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Bloodline and strain

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“the concept of "family" includes a group of individuals derived from a couple of common ancestors until the 10th degree of lineage, in other words it means bringing together 5 generations. Then we will talk about bloodline or “bloodstream”, with the lineage of a male reproducer until the fifth generation and still beyond. " - Franco Bonetti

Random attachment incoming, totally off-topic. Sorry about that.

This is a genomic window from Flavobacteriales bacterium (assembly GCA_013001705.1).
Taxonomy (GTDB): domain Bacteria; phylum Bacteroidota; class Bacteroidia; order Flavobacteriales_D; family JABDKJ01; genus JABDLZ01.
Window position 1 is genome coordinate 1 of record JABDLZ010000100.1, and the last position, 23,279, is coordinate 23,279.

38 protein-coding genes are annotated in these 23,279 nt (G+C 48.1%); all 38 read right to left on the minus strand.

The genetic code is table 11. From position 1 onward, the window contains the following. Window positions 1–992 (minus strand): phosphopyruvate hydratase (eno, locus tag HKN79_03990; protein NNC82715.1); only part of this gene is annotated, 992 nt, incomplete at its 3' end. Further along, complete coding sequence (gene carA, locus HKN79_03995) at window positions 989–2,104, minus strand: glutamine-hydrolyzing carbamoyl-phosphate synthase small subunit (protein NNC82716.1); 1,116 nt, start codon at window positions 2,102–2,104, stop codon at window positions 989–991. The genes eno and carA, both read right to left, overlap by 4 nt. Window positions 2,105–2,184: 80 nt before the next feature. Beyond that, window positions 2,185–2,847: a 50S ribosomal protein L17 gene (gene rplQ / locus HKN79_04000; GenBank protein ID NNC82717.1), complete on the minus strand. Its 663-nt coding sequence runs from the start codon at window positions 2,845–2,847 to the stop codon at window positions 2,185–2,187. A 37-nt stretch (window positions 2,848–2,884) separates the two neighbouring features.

In the field of dog breeding with the term consanguinity we refer to the degree of relatedness which joins directly a dog to its ascendants and descendants. About the concept of relatedness we can say that two dogs with a common ancestor are relatives, that is a pair of common ancestors. There is the direct line (children – parents – grandparents – great-grandparents – great-great-grandparents) that is shown in the pedigree, and the collateral line (brothers-sisters, cousins-cousins, uncles-nephews). A "generation" is the result of every fertilization. Then it is usual to establish the degree of relatedness: in the direct relatedness we have just to count the generations that separate two relatives; in the collateral relatedness, between two dogs, we have to go up from one of these to the common ancestor and then lead to the other one counting the intervening generations. In the selection of pedigree dogs it is important to know what are the dogs from which a litter descends because we will be able to evaluate the characteristics that they passed on to their puppies. The qualities of the dogs that appear in the "bloodstream or bloodline" strengthen themselves when two dogs which have the same ancestors or most of them are mated. A puppy receives the 50% of the genetic material from its father and the 50% from its mother, which in turn received it from their parents, and those from theirs. Why does a litter produce very different dogs? Because in addition to genes, there are many variables that are given by the allomorphic genes that are homologous genes: so they have the same embryonic nature but also a different molecular structure, which causes different events of the same character. By exploiting these features and mating in "consanguinity" (see the chapter Breeding and Selection from "Zanoia's Book of the American Staffordshire Terrier" - 2013 Edizioni Cinque, Biella), or in a more or less close consanguinity, we may fix certain desired features; but remembering that as you fix the qualities, if you are not careful you may fix also the defects. Notice that the concept of "relatedness" is based on the likelihood that two animals having one or more common ancestors have inherited an equal percentage of the "genetic heritage": it means that, as the American geneticist Jay l. Lush affirms, -"the relatedness enhances the resemblance of the individual genotypes, in a greater extent than the average of the population". It is therefore more accurate - according to Mr. Lush – "to consider as consanguinity the mating of animals who are relatives to a greater extent of the average genetic relatedness existing in the population or in the breed. All this takes place normally in nature with the natural selection in animals that live in packs, like wolves, where the genetic heritage that is transmitted is the one of the animals that have the characteristics of shape, strength, intelligence, skills, health more suited to survival. Through the breeding and the artificial selection of the "Bulls and Terriers" men intervened in the reproduction to maintain and develop the features that best allowed him to obtain that utility purposes he was looking for, consequently the livestock selection of “The Grand Old Breed” has given rise to - the dog breed now recognized as the American Staffordshire Terrier – the birth and the records of the Bloodlines descended from the Ancient Dog Strains recognized by the American Kennel Club. The bloodline and the perfect knowledge of its development is what allows the best breeders to obtain extraordinary results in the selection of the purebred dog.